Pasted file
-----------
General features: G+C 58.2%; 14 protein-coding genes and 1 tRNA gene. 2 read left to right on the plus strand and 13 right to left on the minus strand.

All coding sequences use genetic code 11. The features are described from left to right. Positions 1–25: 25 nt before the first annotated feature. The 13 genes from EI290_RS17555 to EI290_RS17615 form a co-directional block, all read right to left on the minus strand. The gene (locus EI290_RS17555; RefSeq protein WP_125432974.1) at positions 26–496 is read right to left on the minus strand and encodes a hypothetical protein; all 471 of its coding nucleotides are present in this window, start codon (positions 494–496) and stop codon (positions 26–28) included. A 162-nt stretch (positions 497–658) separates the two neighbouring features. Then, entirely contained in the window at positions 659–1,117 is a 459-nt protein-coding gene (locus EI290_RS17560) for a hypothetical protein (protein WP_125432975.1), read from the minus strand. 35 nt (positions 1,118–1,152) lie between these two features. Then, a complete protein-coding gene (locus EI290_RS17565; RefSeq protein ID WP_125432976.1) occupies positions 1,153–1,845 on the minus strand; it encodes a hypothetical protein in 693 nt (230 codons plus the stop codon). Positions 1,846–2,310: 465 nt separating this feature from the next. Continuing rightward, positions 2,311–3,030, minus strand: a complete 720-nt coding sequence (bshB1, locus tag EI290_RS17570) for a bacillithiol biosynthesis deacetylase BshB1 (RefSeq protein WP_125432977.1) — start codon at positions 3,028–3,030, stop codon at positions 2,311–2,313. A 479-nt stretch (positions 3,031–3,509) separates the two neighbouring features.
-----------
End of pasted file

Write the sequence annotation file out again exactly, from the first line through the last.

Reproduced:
General features: G+C 58.2%; 14 protein-coding genes and 1 tRNA gene. 2 read left to right on the plus strand and 13 right to left on the minus strand.

All coding sequences use genetic code 11. The features are described from left to right. Positions 1–25: 25 nt before the first annotated feature. The 13 genes from EI290_RS17555 to EI290_RS17615 form a co-directional block, all read right to left on the minus strand. The gene (locus EI290_RS17555; RefSeq protein WP_125432974.1) at positions 26–496 is read right to left on the minus strand and encodes a hypothetical protein; all 471 of its coding nucleotides are present in this window, start codon (positions 494–496) and stop codon (positions 26–28) included. A 162-nt stretch (positions 497–658) separates the two neighbouring features. Then, entirely contained in the window at positions 659–1,117 is a 459-nt protein-coding gene (locus EI290_RS17560) for a hypothetical protein (protein WP_125432975.1), read from the minus strand. 35 nt (positions 1,118–1,152) lie between these two features. Then, a complete protein-coding gene (locus EI290_RS17565; RefSeq protein ID WP_125432976.1) occupies positions 1,153–1,845 on the minus strand; it encodes a hypothetical protein in 693 nt (230 codons plus the stop codon). Positions 1,846–2,310: 465 nt separating this feature from the next. Continuing rightward, positions 2,311–3,030, minus strand: a complete 720-nt coding sequence (bshB1, locus tag EI290_RS17570) for a bacillithiol biosynthesis deacetylase BshB1 (RefSeq protein WP_125432977.1) — start codon at positions 3,028–3,030, stop codon at positions 2,311–2,313. A 479-nt stretch (positions 3,031–3,509) separates the two neighbouring features.